I arrived late Friday night; we got underway the following Tuesday morning. And it was a long underway - about six weeks. While at sea, we follow an eighteen-hour rotation - six hours on watch, six hours off, six hours sleep, lather, rinse, repeat. My life then (as now) is consumed with qualifications. My whole purpose is to get signatures in my notebook, so I can qualify my watch stations. I've qualified four so far, and have another five quals left for my division, in addition to my submarine quals (the "dolphins" that symbolize the sub force). Sometimes it's easy, sometimes it's tough, but all in all it's not that bad. It does suck when qualifying is pushed aside in favor of drills, field day (mass cleaning), training, or some other lovely evolution. Fatigue tended to set in quite a bit at various points during this time; I actually had to turn to coffee for the first time in my life to overcome it (we don't carry Coca-Cola with us underway). The food, on the whole, is mediocre. Some things, like the hamburgers and the breakfast offerings, are really good; others, like the pizza and ravioli, are horrible. I dropped ten pounds between meeting the boat and our return to Groton.
We crossed under the Arctic ice cap to return to the Atlantic Ocean. To commemorate this, those personnel who had not crossed under the Arctic underwent an initiation called Blue Nose. I was incredibly nervous prior to this, but it went more easily than I expected, much to my surprise.
We pulled into Plymouth, England on October 19; I had a lot to do while we were there, and only got to get out one night. But I made it a memorable night, pulling nearly an exact repeat of an incident eighteen months prior in Charleston. I had been bar-hopping, and had one (maybe two) too many drinks. After climbing into the duty van which took us back to the boat, I passed out, though I do remember having to switch to another van because the first one had some kind of trouble. The next thing I remember is stopping at a hotel to drop off some people...and tossing the contents of my stomach all over the van. Not pleasant. My friends got me back to the boat, got me showered and into bed, though I was hysterical, completely angry at myself that I could keep control. The bars in England were pretty cool; I can only imagine how nice they must be now that they can serve past 2300 (due to a change in British law effected about a month ago).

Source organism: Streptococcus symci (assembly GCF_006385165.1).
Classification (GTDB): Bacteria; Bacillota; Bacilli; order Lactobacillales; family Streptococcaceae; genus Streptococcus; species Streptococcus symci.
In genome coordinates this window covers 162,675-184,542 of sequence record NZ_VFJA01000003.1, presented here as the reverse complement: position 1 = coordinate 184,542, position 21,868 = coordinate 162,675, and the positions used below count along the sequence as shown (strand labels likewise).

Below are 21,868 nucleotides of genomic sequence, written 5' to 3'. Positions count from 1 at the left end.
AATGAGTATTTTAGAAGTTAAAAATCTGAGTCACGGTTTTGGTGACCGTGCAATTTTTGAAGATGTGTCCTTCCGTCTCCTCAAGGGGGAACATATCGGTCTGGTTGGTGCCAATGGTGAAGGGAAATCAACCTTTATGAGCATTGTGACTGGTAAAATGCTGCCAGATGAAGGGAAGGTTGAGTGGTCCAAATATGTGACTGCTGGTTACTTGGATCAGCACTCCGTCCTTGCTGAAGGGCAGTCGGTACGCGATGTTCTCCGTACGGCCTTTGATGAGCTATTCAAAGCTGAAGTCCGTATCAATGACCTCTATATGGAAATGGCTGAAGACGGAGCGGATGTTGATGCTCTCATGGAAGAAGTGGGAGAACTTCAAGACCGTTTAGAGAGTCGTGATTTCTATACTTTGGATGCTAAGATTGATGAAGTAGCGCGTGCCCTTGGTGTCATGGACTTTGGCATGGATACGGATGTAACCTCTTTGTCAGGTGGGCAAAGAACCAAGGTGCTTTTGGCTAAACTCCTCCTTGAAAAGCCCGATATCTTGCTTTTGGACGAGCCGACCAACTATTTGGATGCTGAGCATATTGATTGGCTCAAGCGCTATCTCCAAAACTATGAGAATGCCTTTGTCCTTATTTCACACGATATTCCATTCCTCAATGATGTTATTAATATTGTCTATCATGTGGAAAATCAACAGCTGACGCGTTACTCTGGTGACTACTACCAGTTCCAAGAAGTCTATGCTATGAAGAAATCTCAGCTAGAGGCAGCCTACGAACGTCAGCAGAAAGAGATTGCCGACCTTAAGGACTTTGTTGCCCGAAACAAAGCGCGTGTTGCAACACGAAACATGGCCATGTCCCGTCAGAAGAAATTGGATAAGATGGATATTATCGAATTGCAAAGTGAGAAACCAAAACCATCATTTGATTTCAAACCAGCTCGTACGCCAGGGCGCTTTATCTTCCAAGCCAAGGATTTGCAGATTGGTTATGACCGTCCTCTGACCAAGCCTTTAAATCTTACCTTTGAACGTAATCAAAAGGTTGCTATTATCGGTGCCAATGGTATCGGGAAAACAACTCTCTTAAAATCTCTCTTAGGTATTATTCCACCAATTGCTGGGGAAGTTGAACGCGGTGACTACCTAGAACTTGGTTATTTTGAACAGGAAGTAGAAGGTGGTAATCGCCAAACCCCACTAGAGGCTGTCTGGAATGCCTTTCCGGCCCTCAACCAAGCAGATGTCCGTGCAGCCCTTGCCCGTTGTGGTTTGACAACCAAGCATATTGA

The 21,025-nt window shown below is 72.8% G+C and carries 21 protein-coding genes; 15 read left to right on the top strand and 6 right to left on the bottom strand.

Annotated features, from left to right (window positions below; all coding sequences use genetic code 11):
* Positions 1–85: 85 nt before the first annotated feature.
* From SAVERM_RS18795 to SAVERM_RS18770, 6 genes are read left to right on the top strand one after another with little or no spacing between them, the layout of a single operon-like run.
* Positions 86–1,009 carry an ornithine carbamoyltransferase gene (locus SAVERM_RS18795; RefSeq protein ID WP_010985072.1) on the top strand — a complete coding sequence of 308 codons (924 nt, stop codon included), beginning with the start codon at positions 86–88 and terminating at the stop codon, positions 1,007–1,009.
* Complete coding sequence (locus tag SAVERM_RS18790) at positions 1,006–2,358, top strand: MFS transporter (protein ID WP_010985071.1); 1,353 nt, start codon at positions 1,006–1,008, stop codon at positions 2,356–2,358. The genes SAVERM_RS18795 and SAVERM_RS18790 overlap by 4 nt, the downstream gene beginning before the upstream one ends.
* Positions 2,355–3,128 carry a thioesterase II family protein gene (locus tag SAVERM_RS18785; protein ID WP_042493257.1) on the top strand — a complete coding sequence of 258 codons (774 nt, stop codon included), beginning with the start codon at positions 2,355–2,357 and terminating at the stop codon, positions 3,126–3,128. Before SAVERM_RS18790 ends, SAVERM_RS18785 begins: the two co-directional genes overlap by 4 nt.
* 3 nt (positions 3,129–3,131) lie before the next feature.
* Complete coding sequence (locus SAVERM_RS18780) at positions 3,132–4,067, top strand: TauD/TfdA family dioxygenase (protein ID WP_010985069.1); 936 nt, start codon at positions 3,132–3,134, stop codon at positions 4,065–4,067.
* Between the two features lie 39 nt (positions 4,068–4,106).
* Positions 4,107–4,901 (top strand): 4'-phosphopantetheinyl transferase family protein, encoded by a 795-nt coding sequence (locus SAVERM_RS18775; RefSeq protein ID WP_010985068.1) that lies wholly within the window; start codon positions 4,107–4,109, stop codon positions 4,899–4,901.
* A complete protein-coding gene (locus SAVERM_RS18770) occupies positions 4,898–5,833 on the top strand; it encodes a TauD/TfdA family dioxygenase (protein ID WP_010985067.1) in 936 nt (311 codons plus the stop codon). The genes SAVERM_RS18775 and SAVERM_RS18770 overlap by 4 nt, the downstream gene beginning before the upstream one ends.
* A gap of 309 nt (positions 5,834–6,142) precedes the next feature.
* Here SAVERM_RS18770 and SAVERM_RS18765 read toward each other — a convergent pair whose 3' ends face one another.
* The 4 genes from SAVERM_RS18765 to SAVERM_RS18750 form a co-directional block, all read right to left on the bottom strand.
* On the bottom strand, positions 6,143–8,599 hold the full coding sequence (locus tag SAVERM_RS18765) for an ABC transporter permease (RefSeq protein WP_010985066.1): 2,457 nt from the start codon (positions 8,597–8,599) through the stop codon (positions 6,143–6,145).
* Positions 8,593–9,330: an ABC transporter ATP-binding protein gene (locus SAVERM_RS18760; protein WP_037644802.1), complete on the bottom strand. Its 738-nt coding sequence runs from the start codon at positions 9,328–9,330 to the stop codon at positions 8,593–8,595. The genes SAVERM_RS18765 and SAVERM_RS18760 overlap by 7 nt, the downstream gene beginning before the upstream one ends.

After we left England, I was put on a special cleaning detail - I cleaned for six hours, then was a monitor for drill sets, and then I slept. We were preparing for the Operational Reactor Safeguards Examination, or ORSE, which tests the crew's ability to safely operate the nuclear reactor and propulsion and electric plants. The exam was conducted over the last two days of the deployment, the beginning of November. Whatever we did, it was something right, because we were rated as "excellent" by the examining board. That made the return to Groton, on 3 November, all the more sweet. Standing on the topside of the boat as we passed under the I-95 bridge, past the Nautilus memorial, and pulled into the base was awesome. Here's a picture of us pulling in; I'm somewhere in the cluster of the people aft of the sail, not cool enough yet to be one of the ten up on the fairwater planes.
In-port life is a little different; it's more like a normal workweek, except I have duty every few days (i.e. I have to spend the day on the boat). We do a lot of maintenance, but I still have some time to work on quals. Right now we're on our holiday standdown, so life is particularly quiet. And as mentioned previously, I go on leave tomorrow, and will have a week on Long Island, including New Year's Eve. It should be a good time.